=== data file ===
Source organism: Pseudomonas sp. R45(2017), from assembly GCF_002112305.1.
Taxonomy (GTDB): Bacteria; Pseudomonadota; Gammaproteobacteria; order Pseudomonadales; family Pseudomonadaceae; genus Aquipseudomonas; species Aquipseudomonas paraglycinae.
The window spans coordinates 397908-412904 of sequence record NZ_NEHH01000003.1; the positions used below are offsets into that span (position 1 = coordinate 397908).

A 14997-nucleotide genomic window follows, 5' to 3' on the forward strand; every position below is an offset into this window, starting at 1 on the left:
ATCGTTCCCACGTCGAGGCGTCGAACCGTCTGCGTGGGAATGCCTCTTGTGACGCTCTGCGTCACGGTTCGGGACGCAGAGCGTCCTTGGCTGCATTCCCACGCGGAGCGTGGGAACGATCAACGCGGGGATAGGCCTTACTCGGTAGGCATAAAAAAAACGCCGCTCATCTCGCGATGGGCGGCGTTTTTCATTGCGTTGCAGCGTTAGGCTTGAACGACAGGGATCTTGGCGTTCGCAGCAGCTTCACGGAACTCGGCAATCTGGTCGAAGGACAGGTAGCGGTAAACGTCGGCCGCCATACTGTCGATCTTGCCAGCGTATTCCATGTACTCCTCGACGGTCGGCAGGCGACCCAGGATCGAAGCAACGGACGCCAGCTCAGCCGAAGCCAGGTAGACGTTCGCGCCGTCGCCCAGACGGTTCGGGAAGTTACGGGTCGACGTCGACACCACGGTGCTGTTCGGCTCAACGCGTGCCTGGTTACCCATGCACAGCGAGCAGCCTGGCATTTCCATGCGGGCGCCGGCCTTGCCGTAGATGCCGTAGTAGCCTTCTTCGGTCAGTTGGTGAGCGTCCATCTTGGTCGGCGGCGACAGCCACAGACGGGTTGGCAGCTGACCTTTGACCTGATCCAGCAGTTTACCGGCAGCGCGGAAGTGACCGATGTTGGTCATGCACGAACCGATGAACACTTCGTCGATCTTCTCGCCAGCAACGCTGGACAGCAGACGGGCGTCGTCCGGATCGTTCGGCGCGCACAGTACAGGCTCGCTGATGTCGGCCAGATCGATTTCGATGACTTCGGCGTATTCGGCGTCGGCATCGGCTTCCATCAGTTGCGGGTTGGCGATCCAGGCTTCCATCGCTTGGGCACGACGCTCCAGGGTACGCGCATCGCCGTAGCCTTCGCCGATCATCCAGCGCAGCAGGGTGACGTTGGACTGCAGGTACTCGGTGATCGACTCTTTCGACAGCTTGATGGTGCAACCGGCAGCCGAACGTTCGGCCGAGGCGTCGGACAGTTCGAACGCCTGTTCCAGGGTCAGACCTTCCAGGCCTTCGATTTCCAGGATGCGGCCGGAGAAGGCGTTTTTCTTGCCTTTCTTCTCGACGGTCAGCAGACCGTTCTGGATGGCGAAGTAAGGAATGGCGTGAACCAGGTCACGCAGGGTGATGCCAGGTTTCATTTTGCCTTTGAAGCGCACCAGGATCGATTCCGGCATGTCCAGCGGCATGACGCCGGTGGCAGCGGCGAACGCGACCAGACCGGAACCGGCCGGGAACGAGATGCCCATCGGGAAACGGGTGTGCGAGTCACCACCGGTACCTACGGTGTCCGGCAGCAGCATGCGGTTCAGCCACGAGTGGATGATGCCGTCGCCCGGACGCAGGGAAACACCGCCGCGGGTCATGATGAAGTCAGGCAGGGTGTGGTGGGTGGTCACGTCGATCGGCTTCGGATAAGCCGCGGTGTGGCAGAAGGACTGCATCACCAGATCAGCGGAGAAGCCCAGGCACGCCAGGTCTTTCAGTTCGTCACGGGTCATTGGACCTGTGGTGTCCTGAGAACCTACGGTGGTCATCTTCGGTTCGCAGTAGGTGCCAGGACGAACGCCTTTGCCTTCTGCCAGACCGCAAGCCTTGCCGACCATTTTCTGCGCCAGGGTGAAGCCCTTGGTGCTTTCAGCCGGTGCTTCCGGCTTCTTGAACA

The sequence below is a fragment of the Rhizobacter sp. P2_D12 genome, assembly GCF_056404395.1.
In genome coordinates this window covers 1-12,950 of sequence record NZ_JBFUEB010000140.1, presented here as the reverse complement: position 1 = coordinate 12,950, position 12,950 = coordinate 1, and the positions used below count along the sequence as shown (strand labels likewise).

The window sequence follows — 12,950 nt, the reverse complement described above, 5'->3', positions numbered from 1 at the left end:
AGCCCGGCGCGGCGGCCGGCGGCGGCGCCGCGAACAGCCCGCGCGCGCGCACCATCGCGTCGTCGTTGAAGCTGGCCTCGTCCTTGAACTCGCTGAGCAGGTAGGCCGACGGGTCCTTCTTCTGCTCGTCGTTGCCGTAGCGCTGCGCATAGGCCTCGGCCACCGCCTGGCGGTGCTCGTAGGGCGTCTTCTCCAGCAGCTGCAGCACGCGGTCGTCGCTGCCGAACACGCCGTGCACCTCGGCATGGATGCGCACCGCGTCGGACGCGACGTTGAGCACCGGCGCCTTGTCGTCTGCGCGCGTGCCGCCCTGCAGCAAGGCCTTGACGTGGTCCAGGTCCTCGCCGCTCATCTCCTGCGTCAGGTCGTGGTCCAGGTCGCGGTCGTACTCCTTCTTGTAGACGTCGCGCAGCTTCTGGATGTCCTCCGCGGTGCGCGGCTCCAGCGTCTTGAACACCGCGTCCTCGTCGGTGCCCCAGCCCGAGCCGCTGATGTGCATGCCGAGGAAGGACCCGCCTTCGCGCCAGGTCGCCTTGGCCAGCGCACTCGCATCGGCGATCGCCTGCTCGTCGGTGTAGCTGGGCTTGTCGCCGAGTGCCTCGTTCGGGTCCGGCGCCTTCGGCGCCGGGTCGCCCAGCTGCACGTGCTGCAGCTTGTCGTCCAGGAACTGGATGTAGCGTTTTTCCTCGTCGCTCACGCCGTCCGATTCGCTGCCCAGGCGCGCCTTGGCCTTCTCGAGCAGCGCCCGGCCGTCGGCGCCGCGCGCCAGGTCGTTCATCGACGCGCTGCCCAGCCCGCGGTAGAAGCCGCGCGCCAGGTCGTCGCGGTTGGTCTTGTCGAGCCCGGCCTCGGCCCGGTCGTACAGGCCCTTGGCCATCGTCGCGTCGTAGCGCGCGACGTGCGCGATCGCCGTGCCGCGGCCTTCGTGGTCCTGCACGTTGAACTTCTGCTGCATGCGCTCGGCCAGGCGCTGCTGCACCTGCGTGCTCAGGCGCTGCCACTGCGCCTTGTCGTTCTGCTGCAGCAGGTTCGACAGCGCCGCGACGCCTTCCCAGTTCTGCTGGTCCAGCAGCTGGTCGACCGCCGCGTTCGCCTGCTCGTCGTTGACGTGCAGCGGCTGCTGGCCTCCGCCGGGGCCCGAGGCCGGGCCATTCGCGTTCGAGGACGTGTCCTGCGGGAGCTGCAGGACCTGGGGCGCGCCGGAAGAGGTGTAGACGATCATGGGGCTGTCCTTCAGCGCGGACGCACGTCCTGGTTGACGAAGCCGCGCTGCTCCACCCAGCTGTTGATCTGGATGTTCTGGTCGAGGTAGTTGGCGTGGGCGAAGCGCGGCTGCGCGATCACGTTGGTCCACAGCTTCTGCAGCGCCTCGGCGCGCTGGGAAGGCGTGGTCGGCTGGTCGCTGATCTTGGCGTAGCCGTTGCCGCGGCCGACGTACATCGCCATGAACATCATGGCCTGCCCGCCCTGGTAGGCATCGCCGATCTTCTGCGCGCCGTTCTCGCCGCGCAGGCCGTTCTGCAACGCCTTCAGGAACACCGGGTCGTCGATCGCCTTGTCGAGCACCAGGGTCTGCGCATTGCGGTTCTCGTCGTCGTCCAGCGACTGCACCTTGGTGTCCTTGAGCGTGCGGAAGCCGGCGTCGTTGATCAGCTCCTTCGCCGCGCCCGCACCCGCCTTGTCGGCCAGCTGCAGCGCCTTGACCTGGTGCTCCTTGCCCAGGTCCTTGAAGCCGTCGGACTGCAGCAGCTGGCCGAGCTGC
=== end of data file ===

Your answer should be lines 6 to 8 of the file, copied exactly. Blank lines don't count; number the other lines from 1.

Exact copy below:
The sequence below is a fragment of the Rhizobacter sp. P2_D12 genome, assembly GCF_056404395.1.
In genome coordinates this window covers 1-12,950 of sequence record NZ_JBFUEB010000140.1, presented here as the reverse complement: position 1 = coordinate 12,950, position 12,950 = coordinate 1, and the positions used below count along the sequence as shown (strand labels likewise).

The window sequence follows — 12,950 nt, the reverse complement described above, 5'->3', positions numbered from 1 at the left end: